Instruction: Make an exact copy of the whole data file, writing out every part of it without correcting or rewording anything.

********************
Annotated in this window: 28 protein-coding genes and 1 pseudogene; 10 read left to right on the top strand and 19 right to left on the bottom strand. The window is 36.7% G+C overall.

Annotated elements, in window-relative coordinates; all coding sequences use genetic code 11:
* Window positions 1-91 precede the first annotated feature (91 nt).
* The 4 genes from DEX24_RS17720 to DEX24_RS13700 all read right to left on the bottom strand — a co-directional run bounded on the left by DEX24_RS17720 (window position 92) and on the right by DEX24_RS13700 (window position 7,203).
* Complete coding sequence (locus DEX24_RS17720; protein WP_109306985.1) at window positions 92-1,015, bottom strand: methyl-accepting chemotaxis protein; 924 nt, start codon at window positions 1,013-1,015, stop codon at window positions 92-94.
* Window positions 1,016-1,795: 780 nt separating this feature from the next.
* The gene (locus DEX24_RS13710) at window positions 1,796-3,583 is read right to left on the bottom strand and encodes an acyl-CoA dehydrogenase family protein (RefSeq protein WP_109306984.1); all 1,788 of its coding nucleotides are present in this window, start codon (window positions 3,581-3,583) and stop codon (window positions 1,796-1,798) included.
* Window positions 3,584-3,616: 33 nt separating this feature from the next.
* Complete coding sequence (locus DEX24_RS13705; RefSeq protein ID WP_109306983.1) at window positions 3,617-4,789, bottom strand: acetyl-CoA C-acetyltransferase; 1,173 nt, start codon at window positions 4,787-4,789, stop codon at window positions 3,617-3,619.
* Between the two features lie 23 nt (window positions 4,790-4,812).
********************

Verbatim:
Annotated in this window: 28 protein-coding genes and 1 pseudogene; 10 read left to right on the top strand and 19 right to left on the bottom strand. The window is 36.7% G+C overall.

Annotated elements, in window-relative coordinates; all coding sequences use genetic code 11:
* Window positions 1-91 precede the first annotated feature (91 nt).
* The 4 genes from DEX24_RS17720 to DEX24_RS13700 all read right to left on the bottom strand — a co-directional run bounded on the left by DEX24_RS17720 (window position 92) and on the right by DEX24_RS13700 (window position 7,203).
* Complete coding sequence (locus DEX24_RS17720; protein WP_109306985.1) at window positions 92-1,015, bottom strand: methyl-accepting chemotaxis protein; 924 nt, start codon at window positions 1,013-1,015, stop codon at window positions 92-94.
* Window positions 1,016-1,795: 780 nt separating this feature from the next.
* The gene (locus DEX24_RS13710) at window positions 1,796-3,583 is read right to left on the bottom strand and encodes an acyl-CoA dehydrogenase family protein (RefSeq protein WP_109306984.1); all 1,788 of its coding nucleotides are present in this window, start codon (window positions 3,581-3,583) and stop codon (window positions 1,796-1,798) included.
* Window positions 3,584-3,616: 33 nt separating this feature from the next.
* Complete coding sequence (locus DEX24_RS13705; RefSeq protein ID WP_109306983.1) at window positions 3,617-4,789, bottom strand: acetyl-CoA C-acetyltransferase; 1,173 nt, start codon at window positions 4,787-4,789, stop codon at window positions 3,617-3,619.
* Between the two features lie 23 nt (window positions 4,790-4,812).